Farrar, Straus and Giroux (Byr), Hardcover, 9780374349134, 40pp.
Publication Date: March 1, 2011
A "New York Times "Notable Children's Book for 2011
One of "Horn Book"'s Best Nonfiction Books of 2011
The 20,000 acres of wetlands in New Jersey now known as the Meadowlands were once home to hundreds of species of plants and animals. But in the four hundred years since European explorers first arrived in the Meadowlands, people have dammed up, drained, built over, and polluted this formerly vibrant ecosystem and all but destroyed it. Still, signs of life remain under bridges, on the edges of parking lots, and beside train tracks. Slowly but surely, with help from activist groups, government organizations, and ordinary people, the resilient creatures of the Meadowlands are making a comeback, and the wetlands are recovering.
Thomas F. Yezerski
About a year ago, I discovered something startling in the closet of my childhood bedroom -- I haven't changed a whole heck of a lot since I was five! I realized this when I found a picture that I made in kindergarten.
The subject of that first drawing was my stuffed bear, enigmatically named Mary Bear. As she was in life, the Mary Bear in the drawing is long and flat, the result of sleeping in the arms of a chubby little boy. She is fastidiously rendered in brown, black, and red crayon. Mom insists it shows I was going to be an artist when I grew up, but she is my mother, after all! When I look at it, I just see the love I had for my bear.
My feelings about the ordinary people and events in my life also tend to get into my work. Mom says the Mary Bear drawing was the first drawing I made in kindergarten. I can bet that I was missing my bear quite a lot during those first few terrifying days of my education, and that emotion is apparent in the drawing.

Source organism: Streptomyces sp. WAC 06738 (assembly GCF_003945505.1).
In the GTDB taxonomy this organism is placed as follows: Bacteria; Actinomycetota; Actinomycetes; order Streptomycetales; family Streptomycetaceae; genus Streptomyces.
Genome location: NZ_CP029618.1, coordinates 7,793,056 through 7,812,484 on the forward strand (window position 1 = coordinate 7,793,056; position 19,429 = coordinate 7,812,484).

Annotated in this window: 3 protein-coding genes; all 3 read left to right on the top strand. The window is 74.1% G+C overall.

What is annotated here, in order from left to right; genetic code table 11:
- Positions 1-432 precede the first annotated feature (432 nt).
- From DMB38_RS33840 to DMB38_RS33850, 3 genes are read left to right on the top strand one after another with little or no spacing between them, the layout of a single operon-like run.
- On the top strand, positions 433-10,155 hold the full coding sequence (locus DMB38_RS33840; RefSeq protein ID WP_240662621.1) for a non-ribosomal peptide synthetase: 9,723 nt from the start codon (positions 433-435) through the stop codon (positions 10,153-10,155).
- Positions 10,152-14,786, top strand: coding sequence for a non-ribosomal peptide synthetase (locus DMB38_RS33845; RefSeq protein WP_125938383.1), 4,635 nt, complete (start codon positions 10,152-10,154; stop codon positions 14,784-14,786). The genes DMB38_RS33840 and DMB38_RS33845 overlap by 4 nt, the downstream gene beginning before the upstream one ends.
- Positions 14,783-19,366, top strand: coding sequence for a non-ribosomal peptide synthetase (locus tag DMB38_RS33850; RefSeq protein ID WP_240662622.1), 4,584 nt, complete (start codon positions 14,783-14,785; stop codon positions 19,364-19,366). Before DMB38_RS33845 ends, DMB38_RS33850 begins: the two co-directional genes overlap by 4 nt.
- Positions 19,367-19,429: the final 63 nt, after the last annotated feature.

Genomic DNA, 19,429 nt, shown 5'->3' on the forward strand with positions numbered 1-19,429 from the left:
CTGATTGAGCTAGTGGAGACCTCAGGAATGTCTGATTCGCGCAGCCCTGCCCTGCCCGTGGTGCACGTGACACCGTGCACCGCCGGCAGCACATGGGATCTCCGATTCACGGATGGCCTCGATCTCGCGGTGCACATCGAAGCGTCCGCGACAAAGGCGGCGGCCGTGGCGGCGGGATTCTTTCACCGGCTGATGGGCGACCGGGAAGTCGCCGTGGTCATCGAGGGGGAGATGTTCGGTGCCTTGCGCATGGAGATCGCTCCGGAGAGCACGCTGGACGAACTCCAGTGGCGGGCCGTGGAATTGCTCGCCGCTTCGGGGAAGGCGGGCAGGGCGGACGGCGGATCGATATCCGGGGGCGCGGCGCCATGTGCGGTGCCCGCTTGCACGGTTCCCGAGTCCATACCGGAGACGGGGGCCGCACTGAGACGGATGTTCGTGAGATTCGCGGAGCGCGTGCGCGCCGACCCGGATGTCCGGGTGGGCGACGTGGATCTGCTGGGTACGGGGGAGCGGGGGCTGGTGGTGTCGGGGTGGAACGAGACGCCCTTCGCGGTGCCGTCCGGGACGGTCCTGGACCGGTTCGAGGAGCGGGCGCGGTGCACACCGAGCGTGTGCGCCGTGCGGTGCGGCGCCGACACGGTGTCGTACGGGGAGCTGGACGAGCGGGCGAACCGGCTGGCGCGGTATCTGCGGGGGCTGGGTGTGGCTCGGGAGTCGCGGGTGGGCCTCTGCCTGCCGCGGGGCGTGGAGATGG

My first book, "Together in Pinecone Patch", is about the prejudices of Polish and Irish immigrants in the nineteenth century. But it's also about my gratitude to my parents and grandparents for working so hard to make life better for me. My personal fears about starting out on my own motivated that story, too. It may even be about my own experience of falling in love with someone I shouldn't have.
My outlook on life isn't all hungry peasants and gray coal towns, though. Queen of the World reflects my sillier side. After all, my kindergarten drawing wasn't sad and dark; it was a stuffed bear! I admit that the three girls in the story resemble my sisters. My sisters admit it, too, and they're slightly annoyed. I have a long history of slightly annoying my sisters, so this book is a sort of crowning work. I'm also proud of my siblings. I think my admiration for their individuality and zeal comes across through these words and pictures. Though I've conveniently left out a character representing myself, this book helps me laugh at my own busy, frantic quest to be the best.
"A Full Hand" is a trip down the Morris Canal in New Jersey, and a journey from childhood to adulthood. The route I travel from my parents' house to my home is roughly the same as that of the canal. Over the years, at the deliberate pace of a canal boat, my father dispensed mundane facts and taught me the right way to be. The boy in "A Full Hand" is amazed by and yet anxious about his father's world. He's also eager to do a good job in it. Decades after my first day in kindergarten, I still find my world daunting and amazing. In some ways, I'm still a five-year-old trying to put it all in my drawings.